Growing the Desert Garden

Welcome to the Desert Garden, with garden coach Tyler Storey, where we talk about everything having to do with gardening and landscaping in the Desert Southwest. From composting to Cercidium and agaves to arugula — we'll cover everything you want to know to grow your own beautiful Desert Garden.

Wednesday, October 22, 2008

From the Inbox: Of Rabbits and Worms

Hornworm on newly purchased tomato plant, with tell-tale poop © Tyler Storey From a Correspondent:

So, my friend is now zero for four on tomato plants. Two got eaten down to the nubs in the garden. She bought two more. One got eaten by a hornworm while sitting on her counter overnight and one that she planted has just two leaves. Do rabbits or birds eat the actual plants? I never had problems growing tomatoes - just the fruit was eaten. She doesn't see how rabbits could get in.
Monica, Phoenix, Ariz.

Dear Monica,
I am struck by the image of a caterpillar sitting on your friend's counter, spending the night-time hours casually munching away at tomato plants. It brings to mind John Tenniel's illustration in "Alice's Adventures in Wonderland." But, it sounds like your friend has a serious problem, so let us set aside juvenile interests such as children's illustrated literature and move on to serious garden writing.

Which brings us to Beatrix Potter's "The Tale of Peter Rabbit." "The Tale of Peter Rabbit" is often mistaken for children's literature, but it is nothing of the sort. It's a precautionary tale, a warning, a dark fable, a gardener's dystopia, if you will.

While a casual reading of the tale tends to invoke our sympathies on behalf of the poor trapped rabbit, unjustly persecuted by the horrible Mr. McGregor, from the gardener's perspective it's clear: Mr. McGregor is the wronged party. Peter, as cute and cuddly as he may have been in his blue coat with large brass buttons, was clearly the aggressor. Mr. McGregor was simply defending the fruits (and vegetables) of his labor, and it is with him that our sympathies may properly rest.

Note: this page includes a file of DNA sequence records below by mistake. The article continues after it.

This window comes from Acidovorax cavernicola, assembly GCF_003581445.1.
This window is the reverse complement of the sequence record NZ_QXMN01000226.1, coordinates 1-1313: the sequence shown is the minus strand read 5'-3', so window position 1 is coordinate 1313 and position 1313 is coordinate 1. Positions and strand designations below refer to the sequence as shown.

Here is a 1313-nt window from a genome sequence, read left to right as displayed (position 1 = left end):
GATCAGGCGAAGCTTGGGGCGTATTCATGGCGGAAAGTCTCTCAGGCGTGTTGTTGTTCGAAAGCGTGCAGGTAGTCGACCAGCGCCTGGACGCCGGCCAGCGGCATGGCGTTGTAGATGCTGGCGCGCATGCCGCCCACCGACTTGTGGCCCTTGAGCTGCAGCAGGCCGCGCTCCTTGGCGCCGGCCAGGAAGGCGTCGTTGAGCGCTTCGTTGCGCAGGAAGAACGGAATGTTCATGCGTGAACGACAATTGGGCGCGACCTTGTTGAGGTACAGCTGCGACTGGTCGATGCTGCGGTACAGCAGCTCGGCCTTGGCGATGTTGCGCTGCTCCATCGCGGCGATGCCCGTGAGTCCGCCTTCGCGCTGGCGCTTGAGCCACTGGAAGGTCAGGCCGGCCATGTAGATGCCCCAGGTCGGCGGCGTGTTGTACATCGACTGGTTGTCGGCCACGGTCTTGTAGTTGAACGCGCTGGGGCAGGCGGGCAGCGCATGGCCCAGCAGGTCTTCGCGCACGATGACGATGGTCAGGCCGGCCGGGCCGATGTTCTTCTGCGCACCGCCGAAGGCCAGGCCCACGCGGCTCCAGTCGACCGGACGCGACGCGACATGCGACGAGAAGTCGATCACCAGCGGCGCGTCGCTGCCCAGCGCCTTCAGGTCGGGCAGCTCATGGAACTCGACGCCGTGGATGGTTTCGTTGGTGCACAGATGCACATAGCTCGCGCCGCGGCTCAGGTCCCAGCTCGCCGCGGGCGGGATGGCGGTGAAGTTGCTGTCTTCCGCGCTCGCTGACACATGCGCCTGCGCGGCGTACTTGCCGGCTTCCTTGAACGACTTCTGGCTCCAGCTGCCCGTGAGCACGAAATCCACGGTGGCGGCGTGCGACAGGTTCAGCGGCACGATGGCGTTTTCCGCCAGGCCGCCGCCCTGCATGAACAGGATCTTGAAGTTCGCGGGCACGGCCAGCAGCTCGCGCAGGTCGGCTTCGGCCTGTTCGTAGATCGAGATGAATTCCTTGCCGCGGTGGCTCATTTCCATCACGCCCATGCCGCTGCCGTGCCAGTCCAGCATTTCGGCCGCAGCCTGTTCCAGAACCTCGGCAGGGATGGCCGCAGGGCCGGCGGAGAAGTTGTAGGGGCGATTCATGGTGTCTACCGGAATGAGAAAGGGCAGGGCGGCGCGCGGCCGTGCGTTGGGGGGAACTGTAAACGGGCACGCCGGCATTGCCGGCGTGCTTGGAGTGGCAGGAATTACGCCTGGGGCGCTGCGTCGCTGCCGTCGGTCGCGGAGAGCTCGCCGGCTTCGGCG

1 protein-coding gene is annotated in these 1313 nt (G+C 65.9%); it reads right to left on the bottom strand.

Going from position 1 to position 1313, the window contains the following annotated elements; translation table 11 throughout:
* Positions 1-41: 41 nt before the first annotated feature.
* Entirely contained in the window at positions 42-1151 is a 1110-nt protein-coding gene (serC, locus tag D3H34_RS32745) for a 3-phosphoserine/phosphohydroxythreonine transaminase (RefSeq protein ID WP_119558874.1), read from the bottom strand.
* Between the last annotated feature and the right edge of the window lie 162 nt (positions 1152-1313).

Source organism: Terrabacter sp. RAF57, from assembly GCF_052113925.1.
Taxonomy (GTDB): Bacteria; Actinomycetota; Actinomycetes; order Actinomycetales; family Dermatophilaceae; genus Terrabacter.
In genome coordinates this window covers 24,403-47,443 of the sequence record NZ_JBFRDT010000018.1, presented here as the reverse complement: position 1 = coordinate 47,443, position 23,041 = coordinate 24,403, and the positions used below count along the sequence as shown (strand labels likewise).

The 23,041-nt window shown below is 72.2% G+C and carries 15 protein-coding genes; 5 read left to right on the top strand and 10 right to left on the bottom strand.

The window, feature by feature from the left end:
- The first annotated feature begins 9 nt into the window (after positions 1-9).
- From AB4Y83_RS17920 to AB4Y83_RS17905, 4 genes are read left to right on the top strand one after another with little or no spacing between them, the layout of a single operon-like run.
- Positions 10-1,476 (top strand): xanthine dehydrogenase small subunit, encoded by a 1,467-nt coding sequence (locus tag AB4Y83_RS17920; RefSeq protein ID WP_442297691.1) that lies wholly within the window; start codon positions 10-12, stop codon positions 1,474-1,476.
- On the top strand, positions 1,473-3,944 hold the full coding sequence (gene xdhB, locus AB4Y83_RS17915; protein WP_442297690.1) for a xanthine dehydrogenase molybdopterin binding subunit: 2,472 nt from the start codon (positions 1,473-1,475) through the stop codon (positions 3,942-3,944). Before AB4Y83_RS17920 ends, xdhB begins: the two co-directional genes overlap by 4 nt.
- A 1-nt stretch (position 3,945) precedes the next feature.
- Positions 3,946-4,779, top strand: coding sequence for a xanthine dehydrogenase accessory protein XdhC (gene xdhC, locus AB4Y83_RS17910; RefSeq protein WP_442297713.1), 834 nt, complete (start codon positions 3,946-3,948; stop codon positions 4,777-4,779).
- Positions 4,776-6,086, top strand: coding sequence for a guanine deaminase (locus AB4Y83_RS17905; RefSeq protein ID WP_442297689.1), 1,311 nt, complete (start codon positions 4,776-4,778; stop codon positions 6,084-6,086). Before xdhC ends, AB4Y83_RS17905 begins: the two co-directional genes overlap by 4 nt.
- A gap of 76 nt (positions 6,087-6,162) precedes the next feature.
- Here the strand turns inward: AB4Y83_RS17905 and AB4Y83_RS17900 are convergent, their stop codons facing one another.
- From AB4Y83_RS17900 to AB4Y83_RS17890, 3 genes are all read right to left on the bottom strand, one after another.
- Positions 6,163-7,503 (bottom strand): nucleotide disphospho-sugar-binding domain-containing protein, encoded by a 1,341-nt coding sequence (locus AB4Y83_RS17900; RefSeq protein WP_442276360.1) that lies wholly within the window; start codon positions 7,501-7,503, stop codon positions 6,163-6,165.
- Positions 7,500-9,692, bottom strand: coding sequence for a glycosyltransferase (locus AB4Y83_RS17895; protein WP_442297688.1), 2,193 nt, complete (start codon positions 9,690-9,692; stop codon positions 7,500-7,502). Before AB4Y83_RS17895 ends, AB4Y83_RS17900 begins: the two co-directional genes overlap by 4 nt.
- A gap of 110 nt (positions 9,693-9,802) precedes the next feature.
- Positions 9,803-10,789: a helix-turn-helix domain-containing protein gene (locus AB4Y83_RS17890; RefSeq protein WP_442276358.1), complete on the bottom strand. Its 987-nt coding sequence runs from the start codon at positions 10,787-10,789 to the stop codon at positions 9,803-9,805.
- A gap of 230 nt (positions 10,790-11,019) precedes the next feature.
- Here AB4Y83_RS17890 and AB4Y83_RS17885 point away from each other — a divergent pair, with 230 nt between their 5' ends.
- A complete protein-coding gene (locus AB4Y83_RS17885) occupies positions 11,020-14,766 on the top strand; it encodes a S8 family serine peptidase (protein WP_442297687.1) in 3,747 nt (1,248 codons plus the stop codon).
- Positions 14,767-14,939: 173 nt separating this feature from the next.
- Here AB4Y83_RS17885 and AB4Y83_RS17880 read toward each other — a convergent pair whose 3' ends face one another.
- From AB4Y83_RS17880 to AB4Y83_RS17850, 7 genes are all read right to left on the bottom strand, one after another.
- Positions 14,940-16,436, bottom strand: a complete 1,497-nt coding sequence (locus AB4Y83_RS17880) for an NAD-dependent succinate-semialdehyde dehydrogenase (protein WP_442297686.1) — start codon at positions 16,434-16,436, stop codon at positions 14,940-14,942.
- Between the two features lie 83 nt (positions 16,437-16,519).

The lesson we must take from "The Tale of Peter Rabbit" is that nothing will stop a rabbit once it has determined to ravage a garden. Rabbits will eat nearly any kind of vegetable garden greenery and, in the world of rabbit depredations, two tomatoes are but small potatoes (so to speak). In an area with rabbits, the only solution is to adequately fence the garden, including running the fencing down into the ground, or out along the ground for a foot or so on one side or the other to avoid tunneling.

As to the hornworm, it is sound practice to always inspect newly purchased tomato plants for hitchhiking hornworms; they are commonly found on purchased plants and can make short work of them.

There is a silver lining to the destruction wrought on your friend's tomato plants: now, at the end of October, is far too late to be setting out tomato plants, and, had they lived, they would have been setting fruit just about the time they got whacked by the first hard frosts. The rabbits and worms have saved your friend that particular trauma. Tomato plants in the Desert Garden are best set out in late February and March and again in late July and August, to give them adequate time to form and ripen their fruit.

I hope this helps,

Tyler

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